“20 Weeks”Leena Pendharkar
is an award-winning writer and director working in film, television, and new media. Her first feature film, “Raspberry Magic
,” about a young girl’s connection to nature, screened in 25 film festivals. She recently wrote and directed the short film “Dandekar Makes a Sandwich,” which won the Grand Jury Prize for short filmmaking at the Indian Film Festival of Los Angeles.
“20 Weeks” will premiere at the 2017 La Film Festival on June 19.
W&H: Describe the film for us in your own words.
LP: “20 Weeks” is an intimate drama about a couple who goes in for a routine scan during their pregnancy, and learns that the baby has a possible serious health condition. The film takes us through the ups, downs, highs, and lows as they navigate how they are going to handle the outcomes of this difficult situation. They are madly in love at the start of their relationship, but this situation causes them to face some very challenging realities.
W&H: What drew you to this story?
LP: I wanted to tell this story because this happened to me and my husband. At our 20-week scan, our daughter was diagnosed with a serious health complication. We didn’t tell anyone, even our families, that we were going through this, because it was just so hard to talk about and it felt like no one could really understand.
I think pregnancy and child birth are so complicated for women and men in this modern age, and I wanted to tell a story that could reach people and even start a conversation. This seems to be even more relevant under the current administration where women’s rights are being trampled on everyday.
W&H: What do you want people to think about when they are leaving the theater?
LP: I want them to watch the film and tell me what they think!
W&H: What was the biggest challenge in making the film?
LP: Making a low-budget movie is challenging at every juncture. There is never enough resources or enough time to do everything you want to. We were very resourceful in finding what we needed, but it wasn’t easy. Filming around Los Angeles on a tiny budget is no joke, and no one really wants you there.
Someone called the cops on us in Echo Park
even though we had a permit to be there. Managing all of these nutty things and still making the best movie you can is not very easy! But I worked with an amazing team and we were able to stay positive and focused.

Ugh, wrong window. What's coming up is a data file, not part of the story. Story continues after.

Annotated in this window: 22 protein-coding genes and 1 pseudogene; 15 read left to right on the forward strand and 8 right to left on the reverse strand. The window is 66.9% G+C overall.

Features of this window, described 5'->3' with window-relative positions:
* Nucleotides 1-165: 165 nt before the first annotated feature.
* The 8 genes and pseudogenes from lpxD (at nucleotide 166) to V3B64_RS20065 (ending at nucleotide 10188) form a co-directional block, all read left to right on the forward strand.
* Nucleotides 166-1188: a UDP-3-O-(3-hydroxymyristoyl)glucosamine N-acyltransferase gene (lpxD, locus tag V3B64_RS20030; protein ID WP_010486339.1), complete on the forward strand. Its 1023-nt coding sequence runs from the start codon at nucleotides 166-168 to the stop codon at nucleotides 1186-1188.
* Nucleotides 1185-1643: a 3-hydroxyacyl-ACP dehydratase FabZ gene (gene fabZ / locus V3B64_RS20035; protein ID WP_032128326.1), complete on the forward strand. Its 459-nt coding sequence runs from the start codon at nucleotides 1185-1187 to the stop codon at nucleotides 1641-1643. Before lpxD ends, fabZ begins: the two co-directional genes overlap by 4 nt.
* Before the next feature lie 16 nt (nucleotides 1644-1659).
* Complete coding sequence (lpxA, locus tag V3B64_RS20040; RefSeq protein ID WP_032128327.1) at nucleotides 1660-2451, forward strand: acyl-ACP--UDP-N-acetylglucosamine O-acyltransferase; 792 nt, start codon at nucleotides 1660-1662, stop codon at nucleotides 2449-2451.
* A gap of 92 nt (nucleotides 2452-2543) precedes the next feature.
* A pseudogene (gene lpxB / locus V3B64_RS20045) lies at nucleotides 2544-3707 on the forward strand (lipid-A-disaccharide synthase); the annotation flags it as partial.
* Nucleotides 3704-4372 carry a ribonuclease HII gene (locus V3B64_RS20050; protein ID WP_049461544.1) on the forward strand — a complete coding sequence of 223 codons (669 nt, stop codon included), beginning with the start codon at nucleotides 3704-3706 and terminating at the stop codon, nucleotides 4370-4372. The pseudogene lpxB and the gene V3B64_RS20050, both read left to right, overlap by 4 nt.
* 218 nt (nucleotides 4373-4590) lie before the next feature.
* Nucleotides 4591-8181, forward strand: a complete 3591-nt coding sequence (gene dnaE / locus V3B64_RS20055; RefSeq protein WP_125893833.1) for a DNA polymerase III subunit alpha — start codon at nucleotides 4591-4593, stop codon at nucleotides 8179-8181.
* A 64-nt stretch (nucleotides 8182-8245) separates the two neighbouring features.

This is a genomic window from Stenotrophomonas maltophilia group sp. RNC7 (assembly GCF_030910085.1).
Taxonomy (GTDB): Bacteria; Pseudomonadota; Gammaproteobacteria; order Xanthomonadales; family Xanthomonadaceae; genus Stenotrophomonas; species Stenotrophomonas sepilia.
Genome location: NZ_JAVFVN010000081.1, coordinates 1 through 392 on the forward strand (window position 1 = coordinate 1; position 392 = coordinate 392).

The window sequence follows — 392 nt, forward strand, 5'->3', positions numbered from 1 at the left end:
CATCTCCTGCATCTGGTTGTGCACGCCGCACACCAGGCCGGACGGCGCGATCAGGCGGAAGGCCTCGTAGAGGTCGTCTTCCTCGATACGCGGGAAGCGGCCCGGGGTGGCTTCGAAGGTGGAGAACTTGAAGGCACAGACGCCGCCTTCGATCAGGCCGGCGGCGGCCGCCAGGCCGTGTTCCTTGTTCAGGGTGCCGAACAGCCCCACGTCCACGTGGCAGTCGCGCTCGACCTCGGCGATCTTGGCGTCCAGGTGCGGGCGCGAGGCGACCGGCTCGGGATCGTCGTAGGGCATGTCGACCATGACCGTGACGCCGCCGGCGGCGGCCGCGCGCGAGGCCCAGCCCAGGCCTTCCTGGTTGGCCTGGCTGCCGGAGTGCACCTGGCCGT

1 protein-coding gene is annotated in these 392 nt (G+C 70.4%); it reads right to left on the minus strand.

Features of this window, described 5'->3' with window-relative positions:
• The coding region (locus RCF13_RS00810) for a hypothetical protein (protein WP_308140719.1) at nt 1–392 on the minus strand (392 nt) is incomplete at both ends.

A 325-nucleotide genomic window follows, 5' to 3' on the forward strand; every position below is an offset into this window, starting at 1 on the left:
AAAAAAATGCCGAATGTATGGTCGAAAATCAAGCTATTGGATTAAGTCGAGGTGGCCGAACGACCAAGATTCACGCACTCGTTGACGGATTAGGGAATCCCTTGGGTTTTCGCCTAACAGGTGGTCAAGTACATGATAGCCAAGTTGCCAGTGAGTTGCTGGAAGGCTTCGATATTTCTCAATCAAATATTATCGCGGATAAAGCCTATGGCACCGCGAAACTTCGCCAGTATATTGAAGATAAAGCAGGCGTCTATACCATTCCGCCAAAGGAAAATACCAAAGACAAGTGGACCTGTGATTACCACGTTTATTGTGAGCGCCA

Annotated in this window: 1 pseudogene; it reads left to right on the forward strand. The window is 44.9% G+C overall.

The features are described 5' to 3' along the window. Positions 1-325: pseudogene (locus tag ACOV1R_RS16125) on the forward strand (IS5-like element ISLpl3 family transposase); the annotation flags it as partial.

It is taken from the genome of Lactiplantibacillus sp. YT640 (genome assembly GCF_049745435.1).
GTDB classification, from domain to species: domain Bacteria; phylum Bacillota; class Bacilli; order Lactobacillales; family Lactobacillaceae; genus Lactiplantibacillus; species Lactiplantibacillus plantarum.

W&H: How did you get your film funded? Share some insights into how you got the film made.
LP: We did a bit of everything. We had some private equity investors, plus we did a small crowdfunding campaign, and we got a few grants, including the Panavision camera grant, which was amazing because we were able to get a beautiful camera package complete with Primo lenses that gave us the look we wanted.
W&H: What does it mean for you to have your film play at the Laff?
LP: It’s a dream come true! When I first moved to La over ten years ago, I would go out to the La Film Festival and watch as many films as I could, and go hear as many directors speak as I could. I found it all so inspiring and always thought it would be amazing to play in this festival.
I did two fellowship programs through the organization that sponsors the festival, Film Independent. I participated in their diversity program and their screenwriting lab, so it feels like I am coming full circle and feel really honored to be a part of it.
W&H: What’s the best and worst advice you’ve received?
LP: The best advice I received was to just go out and find a way to make films. Don’t wait for the right budget, or the right person to green light you — just find a way to do it, even if it’s on a shoestring budget or no budget.
The worst advice I received was that stories with women as the protagonist in the lead don’t sell, so write material for a male lead. This always seemed strange to me, since women watch movies.
W&H: What advice do you have for other female directors?
LP: Go out and make films! Find a way. Even if it’s making short pieces for no money, make a lot of those and get really good at your craft.
Find and collaborate with producers, actors, and other crew that you vibe with, and build a team that you love and just be prolific. In the end
, making work is what will move your life and career forward.
W&H: Name your favorite woman-directed film and why.
LP: My favorite woman directed movie — and there are many — is “Fish Tank
” by Andrea Arnold
. There are so many reasons to love this movie. Her use of the subjective Pov in really bringing us into this girl’s world is incredible. The visual palette is raw and moody yet visceral and character-driven at the same time.
We see many stories of male angst that are complicated, but with female stories, they often revert to stories about sex and sexuality to fulfill the male gaze. But in “Fish Tank
,” she shows an angry young woman who is sexually innocent and confused, still a child even though she doesn’t seem it. It’s a very complex and earnest portrayal of a teen girl, which I love.
W&H: There have been significant conversations over the last couple of years about increasing the amount of opportunities for women directors yet the numbers have not increased. Are you optimistic about the possibilities for change? Share any thoughts you might have on this topic.
LP: I’m optimistic, yes! The world of media is changing everyday with ground-breaking television and digital series.
More opportunities are happening for diverse voices. If the old guard of Hollywood doesn’t keep up, the film business as we know it will [be deemed] irrelevant. There is a demand and desire for more diverse voices, and I think the business has to keep up and fulfill that.
Laff 2017 Women Directors: Meet Leena Pendharkar
— “20 Weeks” was originally published in Women and Hollywood on Medium, where people are continuing the conversation by highlighting and responding to this story.